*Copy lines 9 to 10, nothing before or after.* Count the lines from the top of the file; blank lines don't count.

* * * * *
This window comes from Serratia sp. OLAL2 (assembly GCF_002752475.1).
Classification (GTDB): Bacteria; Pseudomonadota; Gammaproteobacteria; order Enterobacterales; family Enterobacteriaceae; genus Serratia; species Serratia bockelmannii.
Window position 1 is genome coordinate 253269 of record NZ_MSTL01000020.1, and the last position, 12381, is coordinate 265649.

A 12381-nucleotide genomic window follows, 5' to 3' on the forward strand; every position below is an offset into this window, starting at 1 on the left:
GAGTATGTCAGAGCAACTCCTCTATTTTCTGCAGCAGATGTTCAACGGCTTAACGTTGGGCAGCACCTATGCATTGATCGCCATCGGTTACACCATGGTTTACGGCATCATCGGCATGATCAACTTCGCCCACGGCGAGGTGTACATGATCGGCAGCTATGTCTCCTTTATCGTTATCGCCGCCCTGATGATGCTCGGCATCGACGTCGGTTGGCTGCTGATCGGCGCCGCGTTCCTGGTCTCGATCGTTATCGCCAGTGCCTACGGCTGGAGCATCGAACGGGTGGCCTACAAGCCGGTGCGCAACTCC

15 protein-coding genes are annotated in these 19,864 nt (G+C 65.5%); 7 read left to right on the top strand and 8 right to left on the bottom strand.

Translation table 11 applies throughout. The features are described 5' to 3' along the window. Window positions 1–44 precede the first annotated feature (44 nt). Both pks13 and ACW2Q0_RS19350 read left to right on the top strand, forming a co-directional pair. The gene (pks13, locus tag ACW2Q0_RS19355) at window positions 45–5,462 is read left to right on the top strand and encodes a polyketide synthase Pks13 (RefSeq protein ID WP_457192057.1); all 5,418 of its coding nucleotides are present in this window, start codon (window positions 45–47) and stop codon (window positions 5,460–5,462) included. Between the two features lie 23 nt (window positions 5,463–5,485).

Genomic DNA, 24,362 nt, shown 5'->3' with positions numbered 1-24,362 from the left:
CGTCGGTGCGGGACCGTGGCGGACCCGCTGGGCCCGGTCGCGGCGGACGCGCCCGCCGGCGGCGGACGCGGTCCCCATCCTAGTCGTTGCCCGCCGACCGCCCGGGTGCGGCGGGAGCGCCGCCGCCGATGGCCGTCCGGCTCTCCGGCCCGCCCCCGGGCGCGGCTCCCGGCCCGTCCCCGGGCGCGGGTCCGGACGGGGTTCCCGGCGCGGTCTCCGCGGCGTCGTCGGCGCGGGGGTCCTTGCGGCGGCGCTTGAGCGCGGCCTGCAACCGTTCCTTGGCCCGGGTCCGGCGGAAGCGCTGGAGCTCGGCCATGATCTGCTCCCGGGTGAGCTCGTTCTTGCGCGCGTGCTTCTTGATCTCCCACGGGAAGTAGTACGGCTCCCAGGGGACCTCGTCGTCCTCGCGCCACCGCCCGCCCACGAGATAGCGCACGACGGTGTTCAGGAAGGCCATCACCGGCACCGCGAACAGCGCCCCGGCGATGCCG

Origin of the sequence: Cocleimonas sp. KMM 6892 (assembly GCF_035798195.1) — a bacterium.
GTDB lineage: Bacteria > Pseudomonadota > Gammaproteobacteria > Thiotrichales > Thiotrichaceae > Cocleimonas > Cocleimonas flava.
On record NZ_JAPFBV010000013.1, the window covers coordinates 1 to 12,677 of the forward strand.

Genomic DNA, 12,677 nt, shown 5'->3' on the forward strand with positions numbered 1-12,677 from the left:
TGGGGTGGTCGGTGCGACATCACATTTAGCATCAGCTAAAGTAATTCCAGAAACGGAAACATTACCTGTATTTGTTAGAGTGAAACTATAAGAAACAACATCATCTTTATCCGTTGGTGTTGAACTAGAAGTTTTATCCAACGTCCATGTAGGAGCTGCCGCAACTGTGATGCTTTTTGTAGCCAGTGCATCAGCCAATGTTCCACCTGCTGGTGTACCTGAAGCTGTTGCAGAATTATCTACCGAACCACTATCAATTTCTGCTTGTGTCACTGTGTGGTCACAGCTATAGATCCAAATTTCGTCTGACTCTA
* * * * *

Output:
CGTCGGTGCGGGACCGTGGCGGACCCGCTGGGCCCGGTCGCGGCGGACGCGCCCGCCGGCGGCGGACGCGGTCCCCATCCTAGTCGTTGCCCGCCGACCGCCCGGGTGCGGCGGGAGCGCCGCCGCCGATGGCCGTCCGGCTCTCCGGCCCGCCCCCGGGCGCGGCTCCCGGCCCGTCCCCGGGCGCGGGTCCGGACGGGGTTCCCGGCGCGGTCTCCGCGGCGTCGTCGGCGCGGGGGTCCTTGCGGCGGCGCTTGAGCGCGGCCTGCAACCGTTCCTTGGCCCGGGTCCGGCGGAAGCGCTGGAGCTCGGCCATGATCTGCTCCCGGGTGAGCTCGTTCTTGCGCGCGTGCTTCTTGATCTCCCACGGGAAGTAGTACGGCTCCCAGGGGACCTCGTCGTCCTCGCGCCACCGCCCGCCCACGAGATAGCGCACGACGGTGTTCAGGAAGGCCATCACCGGCACCGCGAACAGCGCCCCGGCGATGCCG

Origin of the sequence: Cocleimonas sp. KMM 6892 (assembly GCF_035798195.1) — a bacterium.